4 1 A name given to cakes or wafers marked with a cross and used in the celebration of mass, whence known also as houseling bread. Derivation uncertain, but probably so called either because its manufacture was accompanied by a singing noise, or because the priest sang during its consecration. A curious proclamation is recorded anno 1 Mary, by which the Mayor offers a reward of twenty marks for the discovery of the person who blasphemously, and in contempt of Christ's true religion, the Catholic faith, and the sacrament of the altar, hanged up a dead cat upon the gallows in the parish of S. Matthew in Cheapside, the crown thereof being shorn; a cloth like a vestment, with one cross on the fore part thereof, and another in the hinder part of the same, put upon it; and a piece of white paper like unto a syngyng cake bestowed between the forefeet of the same cat, being bound together, and a bottle hanged by the same cat upon the said gallows (City Records, Jor. 16, fol. 285 b).
5 2 From a report made to the Parochial Charities Commission in 1860, it appears that this and other estates given to the parish of S. Michael, Cornhill, were taken by the Crown as given to superstitious uses, and that the Commissioners of Woods and Forests paid the church annually 10l. 3s. 8d. which formerly went in aid of the poor rate, but after 1855 was received by the senior churchwarden, and carried to the general church account, and not to the aid of the poor rate. The Report further states that it was proposed in future to direct that the money should be applied in gifts to the poor, to be made annually by the guardians (Report Royal City Parochial Charities Com., 1880, iii. 269).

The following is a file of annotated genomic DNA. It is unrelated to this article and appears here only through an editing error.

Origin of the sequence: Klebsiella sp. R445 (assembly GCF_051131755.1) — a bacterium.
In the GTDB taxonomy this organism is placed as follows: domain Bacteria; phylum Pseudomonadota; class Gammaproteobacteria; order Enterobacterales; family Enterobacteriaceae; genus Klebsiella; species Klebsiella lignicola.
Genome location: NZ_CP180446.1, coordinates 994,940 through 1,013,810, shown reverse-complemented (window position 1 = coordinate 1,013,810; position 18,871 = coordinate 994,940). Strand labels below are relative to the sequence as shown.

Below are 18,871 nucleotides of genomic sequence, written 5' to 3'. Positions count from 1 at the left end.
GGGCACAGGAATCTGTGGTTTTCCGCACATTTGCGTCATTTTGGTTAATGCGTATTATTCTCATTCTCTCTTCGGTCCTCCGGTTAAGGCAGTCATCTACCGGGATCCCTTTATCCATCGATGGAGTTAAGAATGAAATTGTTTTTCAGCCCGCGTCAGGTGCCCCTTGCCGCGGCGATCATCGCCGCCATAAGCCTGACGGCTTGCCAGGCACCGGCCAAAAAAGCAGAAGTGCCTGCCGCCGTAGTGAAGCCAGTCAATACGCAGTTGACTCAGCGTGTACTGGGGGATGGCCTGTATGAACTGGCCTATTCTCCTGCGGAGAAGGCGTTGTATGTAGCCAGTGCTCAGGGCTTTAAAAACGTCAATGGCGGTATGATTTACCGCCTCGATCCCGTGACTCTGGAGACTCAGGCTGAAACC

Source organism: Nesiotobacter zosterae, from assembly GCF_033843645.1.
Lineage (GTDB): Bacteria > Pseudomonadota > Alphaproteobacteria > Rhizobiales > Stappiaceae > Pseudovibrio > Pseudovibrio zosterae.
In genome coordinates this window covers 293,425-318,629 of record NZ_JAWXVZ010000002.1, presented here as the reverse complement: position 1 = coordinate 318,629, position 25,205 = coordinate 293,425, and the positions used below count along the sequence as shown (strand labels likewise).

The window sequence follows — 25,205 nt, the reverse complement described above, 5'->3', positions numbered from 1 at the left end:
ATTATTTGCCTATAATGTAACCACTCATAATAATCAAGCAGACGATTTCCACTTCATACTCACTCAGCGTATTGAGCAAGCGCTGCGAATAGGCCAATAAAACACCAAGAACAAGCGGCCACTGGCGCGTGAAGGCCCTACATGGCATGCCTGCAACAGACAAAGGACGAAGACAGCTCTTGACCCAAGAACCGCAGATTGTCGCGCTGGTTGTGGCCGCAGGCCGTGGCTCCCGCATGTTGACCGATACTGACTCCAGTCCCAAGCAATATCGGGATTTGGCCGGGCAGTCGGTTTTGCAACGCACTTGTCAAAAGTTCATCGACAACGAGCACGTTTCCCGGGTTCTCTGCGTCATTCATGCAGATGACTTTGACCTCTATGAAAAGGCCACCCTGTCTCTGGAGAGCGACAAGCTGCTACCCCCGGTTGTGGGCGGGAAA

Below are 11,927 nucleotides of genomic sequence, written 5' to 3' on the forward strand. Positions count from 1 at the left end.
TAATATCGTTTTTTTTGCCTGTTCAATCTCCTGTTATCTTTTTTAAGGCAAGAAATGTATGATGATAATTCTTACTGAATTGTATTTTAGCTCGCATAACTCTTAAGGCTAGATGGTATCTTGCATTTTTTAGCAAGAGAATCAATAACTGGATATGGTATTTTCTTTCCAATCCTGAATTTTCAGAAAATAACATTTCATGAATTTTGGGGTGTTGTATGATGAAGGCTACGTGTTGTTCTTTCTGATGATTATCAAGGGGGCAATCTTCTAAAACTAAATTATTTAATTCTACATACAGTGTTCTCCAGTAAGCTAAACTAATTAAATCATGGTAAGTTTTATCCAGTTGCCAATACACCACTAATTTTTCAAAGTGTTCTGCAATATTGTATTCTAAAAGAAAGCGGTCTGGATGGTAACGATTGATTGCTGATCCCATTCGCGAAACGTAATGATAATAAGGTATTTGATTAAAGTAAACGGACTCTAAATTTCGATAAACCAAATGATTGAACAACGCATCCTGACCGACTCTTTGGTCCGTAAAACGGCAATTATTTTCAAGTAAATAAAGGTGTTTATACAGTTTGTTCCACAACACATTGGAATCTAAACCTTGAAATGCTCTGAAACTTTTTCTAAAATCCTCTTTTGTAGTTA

6 3 See note supra, p. 268,
7 1 Of Tower Ward.
8 2 The school was founded in accordance with the terms of his will (not enrolled in the Husting), dated 4 July, 1432, and incorporated by letters patent of Queen Elizabeth, 1560. It has since been reconstructed under the Endowed Schools Act. The almshouses exist at the present day.
9 3 Now Sise Lane. See note, p. 311.